Public sector pay strategy 2023 to 2024

Public sector pay strategy for the year 2023 to 2024 which applies to staff in the Scottish Government and its associated departments, agencies, non-departmental public bodies (NDPBs) and public corporations.

This document is part of a collection

Section 4: Key Features of the 2023-24 Pay Strategy

Pay metrics must balance flexibility with fairness and affordability, which may mean taking decisions on the size and shape of the workforce.

The key features of the 2023-24 Public Sector Pay Strategy are:

  • the implementation of the real Living Wage rate of £10.90 per hour, including it being applied for internships and Modern Apprentices;
  • a suggested cash underpin of £1,500 for public sector workers who earn £25,000 or less;
  • Pay uplift for Chief Executives is capped at the same cash amount as the lowest paid;
  • setting a pay award floor of 2%; and
  • recommending a central metric of 3.5% and setting both an award ceiling and pay envelope maximum of 5% on business efficiencies and/or pay bill savings.

In addition, the 2023-24 Public Sector Pay Strategy:

  • continues our commitment to No Compulsory Redundancy.
  • strongly encourages employers to work towards standardising to a 35-hour working week;
  • introduces the requirement for employers to implement a Right to Disconnect;
  • commits to delivering a 4 Day Working Week public sector pilot;
  • retains discretion for individual employers to reach their own decisions about pay progression (limited to a maximum of 1.5% for Chief Executives), which continues to be outwith the pay strategy limits but should be considered when considering affordability;
  • maintains the suspension of non-consolidated performance related pay (bonuses);
  • continues the expectation to deliver a 10% reduction in the remuneration packages for all new Chief Executive appointments; and
  • commits to a review of the Chief Executive framework.


Nothing in this Pay Strategy is intended to interfere with pay progression arrangements for staff in the pay remit, or to constrain discussions between employers and staff and/or their representatives on this issue. Decisions taken on pay progression should be based on business needs, considering headcount and affordability.


The Scottish Government is committed to promoting wellbeing in the workplace and a healthy work-life balance. This Pay Strategy strongly encourages employers to work towards standardising to a 35-hour working week, with the expectation any reduction in the working week should not impact negatively on productivity and be delivered through normal negotiations as part of a progressive and agreed package of measures, including terms and conditions that support new ways of working.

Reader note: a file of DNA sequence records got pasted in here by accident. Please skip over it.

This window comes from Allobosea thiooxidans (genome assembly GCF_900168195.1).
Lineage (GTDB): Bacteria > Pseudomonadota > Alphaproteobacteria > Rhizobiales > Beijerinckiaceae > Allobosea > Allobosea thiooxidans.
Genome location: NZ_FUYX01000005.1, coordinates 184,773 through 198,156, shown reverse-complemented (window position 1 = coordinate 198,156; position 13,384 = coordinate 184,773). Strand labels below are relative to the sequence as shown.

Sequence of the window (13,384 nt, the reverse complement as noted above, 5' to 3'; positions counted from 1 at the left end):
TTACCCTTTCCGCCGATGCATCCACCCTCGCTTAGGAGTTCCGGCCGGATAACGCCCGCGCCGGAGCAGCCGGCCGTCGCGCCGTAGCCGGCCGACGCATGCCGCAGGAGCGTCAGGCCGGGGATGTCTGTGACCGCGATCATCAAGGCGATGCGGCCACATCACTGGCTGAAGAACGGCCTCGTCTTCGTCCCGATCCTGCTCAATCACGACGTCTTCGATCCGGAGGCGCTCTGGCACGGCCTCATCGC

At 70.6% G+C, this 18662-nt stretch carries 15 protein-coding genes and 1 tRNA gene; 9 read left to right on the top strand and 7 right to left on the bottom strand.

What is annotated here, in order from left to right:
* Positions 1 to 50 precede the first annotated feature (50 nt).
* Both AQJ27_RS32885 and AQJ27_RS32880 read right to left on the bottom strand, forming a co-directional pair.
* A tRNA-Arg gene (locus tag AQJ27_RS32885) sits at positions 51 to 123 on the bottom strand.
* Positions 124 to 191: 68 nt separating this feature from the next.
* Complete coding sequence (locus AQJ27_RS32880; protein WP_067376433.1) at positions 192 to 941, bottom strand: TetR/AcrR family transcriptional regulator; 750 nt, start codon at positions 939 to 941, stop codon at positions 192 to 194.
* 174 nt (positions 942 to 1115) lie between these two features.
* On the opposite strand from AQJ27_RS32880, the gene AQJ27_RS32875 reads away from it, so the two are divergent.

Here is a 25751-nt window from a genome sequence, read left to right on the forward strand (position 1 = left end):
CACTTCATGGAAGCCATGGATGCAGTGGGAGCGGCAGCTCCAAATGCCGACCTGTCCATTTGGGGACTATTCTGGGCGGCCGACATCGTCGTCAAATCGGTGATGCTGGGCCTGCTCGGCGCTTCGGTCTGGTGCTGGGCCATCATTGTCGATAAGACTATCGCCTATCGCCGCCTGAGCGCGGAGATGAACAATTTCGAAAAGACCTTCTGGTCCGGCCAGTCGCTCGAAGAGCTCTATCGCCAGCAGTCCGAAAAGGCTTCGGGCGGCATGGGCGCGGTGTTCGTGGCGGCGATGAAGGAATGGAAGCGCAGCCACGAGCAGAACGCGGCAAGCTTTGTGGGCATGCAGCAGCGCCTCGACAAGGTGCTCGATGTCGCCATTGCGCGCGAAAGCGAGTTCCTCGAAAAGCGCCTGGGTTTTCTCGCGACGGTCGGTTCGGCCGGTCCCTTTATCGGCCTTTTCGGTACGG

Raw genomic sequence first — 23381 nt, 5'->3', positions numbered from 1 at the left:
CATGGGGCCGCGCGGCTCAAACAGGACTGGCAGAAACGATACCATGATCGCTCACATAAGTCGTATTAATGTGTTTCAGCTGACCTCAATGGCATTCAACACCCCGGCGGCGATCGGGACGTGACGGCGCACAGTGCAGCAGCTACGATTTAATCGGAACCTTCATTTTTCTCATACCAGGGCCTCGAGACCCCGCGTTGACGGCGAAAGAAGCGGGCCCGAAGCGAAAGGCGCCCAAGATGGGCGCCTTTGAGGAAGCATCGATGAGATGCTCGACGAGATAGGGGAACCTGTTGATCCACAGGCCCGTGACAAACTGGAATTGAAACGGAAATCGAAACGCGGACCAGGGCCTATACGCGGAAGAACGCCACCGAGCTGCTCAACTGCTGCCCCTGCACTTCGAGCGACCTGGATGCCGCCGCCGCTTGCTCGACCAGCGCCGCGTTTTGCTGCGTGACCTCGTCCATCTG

This Pay Strategy expects all employers to have implemented a Right to Disconnect for all staff, discouraging an “always on” culture. More background information about the Right to Disconnect will be included in the Technical Guide.

No Compulsory Redundancy

Since 2007 a key strand of the Scottish Government’s approach to pay is the commitment to No Compulsory Redundancy (NCR). The commitment has continued in recent years and was originally intended to off-set the impact of significant pay restraint during the years of UK Government austerity and promote job security.

An unintended consequence of this commitment is that employers can find it difficult to reshape their organisations in line with delivery priorities, and some continue to employ people they no longer need. This situation can result in employees being locked into jobs that are unsatisfying and potentially no longer required.

Public sector leaders and trade unions may need to engage on matters relating to the reduction of reprofiling of the workforce as part of pay negotiations. While the strategic position remains that public bodies should work with their staff representatives to negotiate extensions to their no compulsory redundancy agreements for 2023-24, proposals to change (extend or reverse) the NCR through the application of the Severance Policy for Scotland, will be considered on a case-by-case basis.

Where public bodies are seeking to re-structure, particularly as part of a multi-year reform option, full consideration must be given to redeployment and retraining.



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